False If θ0 and θ1 are initialized so that θ01, then by symmetry (because we do simultaneous updates to the two parameters), after one iteration of gradient descent, we will still have θ01. The updates to θ0 and θ1 are different (even though we're doing simulaneous updates), so there's no particular reason to update them to be same after one iteration of gradient descent.

Other Options:

True or False Statement Explanation
True If the first few iterations of gradient descent cause f(θ01) to increase rather than decrease, then the most likely cause is that we have set the learning rate to too large a value if alpha were small enough, then gradient descent should always successfully take a tiny small downhill and decrease f(θ01) at least a little bit. If gradient descent instead increases the objective value, that means alpha is too large (or you have a bug in your code!).
False No matter how θ0 and θ1 are initialized, so long as learning rate is sufficiently small, we can safely expect gradient descent to converge to the same solution This is not true, depending on the initial condition, gradient descent may end up at different local optima.
False Setting the learning rate to be very small is not harmful, and can only speed up the convergence of gradient descent. If the learning rate is small, gradient descent ends up taking an extremely small step on each iteration, so this would actually slow down (rather than speed up) the convergence of the algorithm.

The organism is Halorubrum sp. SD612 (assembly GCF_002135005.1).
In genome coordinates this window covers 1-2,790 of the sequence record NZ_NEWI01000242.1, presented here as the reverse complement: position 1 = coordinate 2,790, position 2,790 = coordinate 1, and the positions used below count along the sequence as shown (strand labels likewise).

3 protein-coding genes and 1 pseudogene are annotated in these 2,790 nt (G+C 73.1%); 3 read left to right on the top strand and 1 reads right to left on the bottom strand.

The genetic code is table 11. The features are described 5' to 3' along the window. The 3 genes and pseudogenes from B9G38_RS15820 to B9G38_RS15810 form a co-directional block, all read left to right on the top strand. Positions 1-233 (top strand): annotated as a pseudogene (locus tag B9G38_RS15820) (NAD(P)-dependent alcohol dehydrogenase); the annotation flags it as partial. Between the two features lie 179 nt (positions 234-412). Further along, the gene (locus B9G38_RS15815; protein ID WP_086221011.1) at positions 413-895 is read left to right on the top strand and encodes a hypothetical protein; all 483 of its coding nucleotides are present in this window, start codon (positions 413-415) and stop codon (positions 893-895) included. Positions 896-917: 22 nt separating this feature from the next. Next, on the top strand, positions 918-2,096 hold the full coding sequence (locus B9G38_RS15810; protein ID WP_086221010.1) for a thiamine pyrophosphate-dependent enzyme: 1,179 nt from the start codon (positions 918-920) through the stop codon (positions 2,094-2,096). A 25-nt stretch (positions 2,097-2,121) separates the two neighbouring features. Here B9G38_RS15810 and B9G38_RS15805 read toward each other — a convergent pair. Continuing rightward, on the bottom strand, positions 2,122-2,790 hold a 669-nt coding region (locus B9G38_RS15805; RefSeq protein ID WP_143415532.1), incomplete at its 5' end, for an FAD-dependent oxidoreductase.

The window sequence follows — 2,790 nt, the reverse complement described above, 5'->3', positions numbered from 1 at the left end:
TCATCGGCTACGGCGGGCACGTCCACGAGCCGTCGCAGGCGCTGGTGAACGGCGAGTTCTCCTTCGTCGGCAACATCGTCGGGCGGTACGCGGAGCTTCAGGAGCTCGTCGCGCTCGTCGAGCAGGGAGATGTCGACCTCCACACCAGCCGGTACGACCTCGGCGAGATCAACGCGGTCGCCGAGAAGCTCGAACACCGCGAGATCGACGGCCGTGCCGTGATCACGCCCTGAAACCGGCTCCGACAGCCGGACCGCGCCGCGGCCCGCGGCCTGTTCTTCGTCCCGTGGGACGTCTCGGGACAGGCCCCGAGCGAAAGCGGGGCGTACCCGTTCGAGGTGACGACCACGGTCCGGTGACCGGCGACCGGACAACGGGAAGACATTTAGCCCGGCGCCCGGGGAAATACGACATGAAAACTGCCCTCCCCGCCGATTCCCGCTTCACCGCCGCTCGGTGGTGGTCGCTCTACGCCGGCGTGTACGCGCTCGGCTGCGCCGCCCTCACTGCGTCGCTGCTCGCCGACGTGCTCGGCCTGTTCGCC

Question 5

Suppose that for some linear regression problem (say, predicting housing prices as in the lecture), we have some training set, and for our training set we managed to find some θ0, θ1 such that J(θ01)=0.

Which of the statements below must then be true? (Check all that apply.)

  • For this to be true, we must have y(i)=0 for every value of i=1,2,…,m.

  • Gradient descent is likely to get stuck at a local minimum and fail to find the global minimum.

  • For this to be true, we must have θ0=0 and θ1=0 so that hθ(x)=0

  • Our training set can be fit perfectly by a straight line, i.e., all of our training examples lie perfectly on some straight line.

Answers:

True or False Statement Explanation
False For this to be true, we must have y(i)=0 for every value of i=1,2,…,m. So long as all of our training examples lie on a straight line, we will be able to find θ0 and θ1) so that J(θ01)=0. It is not necessary that y(i) for all our examples.
False Gradient descent is likely to get stuck at a local minimum and fail to find the global minimum. none
False For this to be true, we must have θ0=0 and θ1=0 so that hθ(x)=0 If J(θ01)=0 that means the line defined by the equation "y = θ0 + θ1x" perfectly fits all of our data. There's no particular reason to expect that the values of θ0 and θ1 that achieve this are both 0 (unless y(i)=0 for all of our training examples).
True Our training set can be fit perfectly by a straight line, i.e., all of our training examples lie perfectly on some straight line. None

Other Options:

True or False Statement Explanation
False We can perfectly predict the value of y even for new examples that we have not yet seen. (e.g., we can perfectly predict prices of even new houses that we have not yet seen.) None
False This is not possible: By the definition of J(θ01), it is not possible for there to exist θ0 and θ1 so that J(θ01)=0 None
True For these values of θ0 and θ1 that satisfy J(θ01)=0, we have that hθ(x(i))=y(i) for every training example (x(i),y(i)) None